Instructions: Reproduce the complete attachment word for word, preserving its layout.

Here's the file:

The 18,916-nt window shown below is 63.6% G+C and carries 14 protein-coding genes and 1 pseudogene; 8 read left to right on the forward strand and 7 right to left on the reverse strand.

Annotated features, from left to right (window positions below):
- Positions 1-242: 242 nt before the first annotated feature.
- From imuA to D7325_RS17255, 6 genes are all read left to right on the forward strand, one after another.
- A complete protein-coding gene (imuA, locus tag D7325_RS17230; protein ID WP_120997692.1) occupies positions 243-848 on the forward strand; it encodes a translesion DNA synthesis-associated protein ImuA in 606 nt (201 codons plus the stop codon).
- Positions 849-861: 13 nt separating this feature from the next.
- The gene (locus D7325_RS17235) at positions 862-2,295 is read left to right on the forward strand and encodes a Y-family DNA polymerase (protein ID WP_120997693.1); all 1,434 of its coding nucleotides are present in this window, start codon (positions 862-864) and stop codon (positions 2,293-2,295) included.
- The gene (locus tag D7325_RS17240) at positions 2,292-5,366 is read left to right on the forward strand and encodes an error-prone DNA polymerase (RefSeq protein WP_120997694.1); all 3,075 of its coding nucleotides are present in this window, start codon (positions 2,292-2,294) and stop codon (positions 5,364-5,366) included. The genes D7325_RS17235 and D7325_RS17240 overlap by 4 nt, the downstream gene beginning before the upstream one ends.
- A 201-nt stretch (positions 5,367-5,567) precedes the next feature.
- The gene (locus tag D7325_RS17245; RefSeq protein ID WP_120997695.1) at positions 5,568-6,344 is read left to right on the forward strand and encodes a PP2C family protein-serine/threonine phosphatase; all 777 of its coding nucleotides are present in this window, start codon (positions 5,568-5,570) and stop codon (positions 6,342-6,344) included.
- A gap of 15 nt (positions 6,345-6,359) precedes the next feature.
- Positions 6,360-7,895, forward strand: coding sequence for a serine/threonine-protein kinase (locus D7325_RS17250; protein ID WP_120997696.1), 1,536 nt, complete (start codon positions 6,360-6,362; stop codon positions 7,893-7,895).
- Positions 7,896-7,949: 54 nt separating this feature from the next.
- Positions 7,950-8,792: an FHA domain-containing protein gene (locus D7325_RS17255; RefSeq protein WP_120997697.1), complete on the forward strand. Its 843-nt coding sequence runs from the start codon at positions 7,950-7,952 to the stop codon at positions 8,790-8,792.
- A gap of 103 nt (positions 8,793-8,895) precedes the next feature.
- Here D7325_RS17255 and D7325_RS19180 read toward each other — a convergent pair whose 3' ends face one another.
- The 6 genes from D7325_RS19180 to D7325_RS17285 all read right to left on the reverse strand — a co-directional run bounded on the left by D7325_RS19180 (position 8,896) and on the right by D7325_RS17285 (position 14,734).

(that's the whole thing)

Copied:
The 18,916-nt window shown below is 63.6% G+C and carries 14 protein-coding genes and 1 pseudogene; 8 read left to right on the forward strand and 7 right to left on the reverse strand.

Annotated features, from left to right (window positions below):
- Positions 1-242: 242 nt before the first annotated feature.
- From imuA to D7325_RS17255, 6 genes are all read left to right on the forward strand, one after another.
- A complete protein-coding gene (imuA, locus tag D7325_RS17230; protein ID WP_120997692.1) occupies positions 243-848 on the forward strand; it encodes a translesion DNA synthesis-associated protein ImuA in 606 nt (201 codons plus the stop codon).
- Positions 849-861: 13 nt separating this feature from the next.
- The gene (locus D7325_RS17235) at positions 862-2,295 is read left to right on the forward strand and encodes a Y-family DNA polymerase (protein ID WP_120997693.1); all 1,434 of its coding nucleotides are present in this window, start codon (positions 862-864) and stop codon (positions 2,293-2,295) included.
- The gene (locus tag D7325_RS17240) at positions 2,292-5,366 is read left to right on the forward strand and encodes an error-prone DNA polymerase (RefSeq protein WP_120997694.1); all 3,075 of its coding nucleotides are present in this window, start codon (positions 2,292-2,294) and stop codon (positions 5,364-5,366) included. The genes D7325_RS17235 and D7325_RS17240 overlap by 4 nt, the downstream gene beginning before the upstream one ends.
- A 201-nt stretch (positions 5,367-5,567) precedes the next feature.
- The gene (locus tag D7325_RS17245; RefSeq protein ID WP_120997695.1) at positions 5,568-6,344 is read left to right on the forward strand and encodes a PP2C family protein-serine/threonine phosphatase; all 777 of its coding nucleotides are present in this window, start codon (positions 5,568-5,570) and stop codon (positions 6,342-6,344) included.
- A gap of 15 nt (positions 6,345-6,359) precedes the next feature.
- Positions 6,360-7,895, forward strand: coding sequence for a serine/threonine-protein kinase (locus D7325_RS17250; protein ID WP_120997696.1), 1,536 nt, complete (start codon positions 6,360-6,362; stop codon positions 7,893-7,895).
- Positions 7,896-7,949: 54 nt separating this feature from the next.
- Positions 7,950-8,792: an FHA domain-containing protein gene (locus D7325_RS17255; RefSeq protein WP_120997697.1), complete on the forward strand. Its 843-nt coding sequence runs from the start codon at positions 7,950-7,952 to the stop codon at positions 8,790-8,792.
- A gap of 103 nt (positions 8,793-8,895) precedes the next feature.
- Here D7325_RS17255 and D7325_RS19180 read toward each other — a convergent pair whose 3' ends face one another.
- The 6 genes from D7325_RS19180 to D7325_RS17285 all read right to left on the reverse strand — a co-directional run bounded on the left by D7325_RS19180 (position 8,896) and on the right by D7325_RS17285 (position 14,734).